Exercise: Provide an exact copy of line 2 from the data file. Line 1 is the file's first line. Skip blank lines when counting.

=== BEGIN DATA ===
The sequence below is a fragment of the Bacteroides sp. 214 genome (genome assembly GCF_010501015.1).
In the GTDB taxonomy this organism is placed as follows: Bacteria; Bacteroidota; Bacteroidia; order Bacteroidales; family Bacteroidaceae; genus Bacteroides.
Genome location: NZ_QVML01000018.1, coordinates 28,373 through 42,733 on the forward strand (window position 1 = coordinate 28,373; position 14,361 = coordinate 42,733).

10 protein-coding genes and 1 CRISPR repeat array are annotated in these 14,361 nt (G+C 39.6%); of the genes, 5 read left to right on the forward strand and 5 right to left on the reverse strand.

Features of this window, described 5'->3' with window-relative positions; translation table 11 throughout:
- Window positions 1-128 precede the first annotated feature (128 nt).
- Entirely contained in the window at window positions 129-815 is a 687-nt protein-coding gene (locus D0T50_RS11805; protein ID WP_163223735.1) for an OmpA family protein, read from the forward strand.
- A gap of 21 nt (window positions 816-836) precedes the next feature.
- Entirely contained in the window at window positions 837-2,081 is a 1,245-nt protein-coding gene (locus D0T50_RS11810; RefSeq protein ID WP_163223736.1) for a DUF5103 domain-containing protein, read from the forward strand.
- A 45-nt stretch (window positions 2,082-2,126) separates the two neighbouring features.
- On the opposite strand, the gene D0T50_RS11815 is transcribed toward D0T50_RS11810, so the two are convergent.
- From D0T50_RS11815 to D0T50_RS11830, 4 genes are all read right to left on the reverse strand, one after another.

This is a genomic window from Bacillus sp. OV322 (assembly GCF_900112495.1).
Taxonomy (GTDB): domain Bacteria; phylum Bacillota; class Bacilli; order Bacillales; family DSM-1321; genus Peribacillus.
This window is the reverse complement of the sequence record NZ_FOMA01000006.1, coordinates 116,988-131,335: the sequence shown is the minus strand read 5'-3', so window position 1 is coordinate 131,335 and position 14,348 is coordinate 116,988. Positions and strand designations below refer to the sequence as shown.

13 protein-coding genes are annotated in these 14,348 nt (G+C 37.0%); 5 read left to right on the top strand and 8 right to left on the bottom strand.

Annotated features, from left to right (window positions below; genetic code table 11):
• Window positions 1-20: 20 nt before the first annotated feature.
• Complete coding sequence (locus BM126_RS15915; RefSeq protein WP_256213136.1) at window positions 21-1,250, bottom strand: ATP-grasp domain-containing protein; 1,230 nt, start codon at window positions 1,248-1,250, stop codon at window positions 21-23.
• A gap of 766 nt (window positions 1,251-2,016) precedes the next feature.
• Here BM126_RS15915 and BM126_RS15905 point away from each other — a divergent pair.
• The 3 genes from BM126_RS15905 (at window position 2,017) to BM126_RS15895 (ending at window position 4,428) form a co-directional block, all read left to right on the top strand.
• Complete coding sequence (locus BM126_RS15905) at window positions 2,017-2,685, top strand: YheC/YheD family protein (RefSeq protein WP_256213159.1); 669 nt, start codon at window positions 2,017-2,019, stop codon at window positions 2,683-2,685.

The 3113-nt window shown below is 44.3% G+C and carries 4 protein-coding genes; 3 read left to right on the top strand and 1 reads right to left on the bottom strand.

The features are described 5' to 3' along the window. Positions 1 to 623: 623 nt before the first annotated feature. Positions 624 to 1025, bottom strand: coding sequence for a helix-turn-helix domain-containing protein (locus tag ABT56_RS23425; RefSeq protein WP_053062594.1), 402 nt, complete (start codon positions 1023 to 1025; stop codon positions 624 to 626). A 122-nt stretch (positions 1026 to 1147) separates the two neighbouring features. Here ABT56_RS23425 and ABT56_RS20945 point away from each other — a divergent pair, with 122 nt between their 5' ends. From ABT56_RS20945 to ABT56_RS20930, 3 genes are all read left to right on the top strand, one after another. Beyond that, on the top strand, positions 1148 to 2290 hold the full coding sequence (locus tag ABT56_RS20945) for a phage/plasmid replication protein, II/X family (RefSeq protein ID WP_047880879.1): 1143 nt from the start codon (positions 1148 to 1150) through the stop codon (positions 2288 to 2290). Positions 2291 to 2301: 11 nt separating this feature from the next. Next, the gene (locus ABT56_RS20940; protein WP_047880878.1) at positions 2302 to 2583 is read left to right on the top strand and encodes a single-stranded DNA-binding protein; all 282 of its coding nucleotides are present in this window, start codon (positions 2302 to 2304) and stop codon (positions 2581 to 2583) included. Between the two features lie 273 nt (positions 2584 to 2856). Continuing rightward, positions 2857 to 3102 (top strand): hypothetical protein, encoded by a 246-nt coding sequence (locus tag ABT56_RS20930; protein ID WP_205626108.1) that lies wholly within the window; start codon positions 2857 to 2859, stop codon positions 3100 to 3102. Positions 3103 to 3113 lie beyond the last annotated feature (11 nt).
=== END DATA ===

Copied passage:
In the GTDB taxonomy this organism is placed as follows: Bacteria; Bacteroidota; Bacteroidia; order Bacteroidales; family Bacteroidaceae; genus Bacteroides.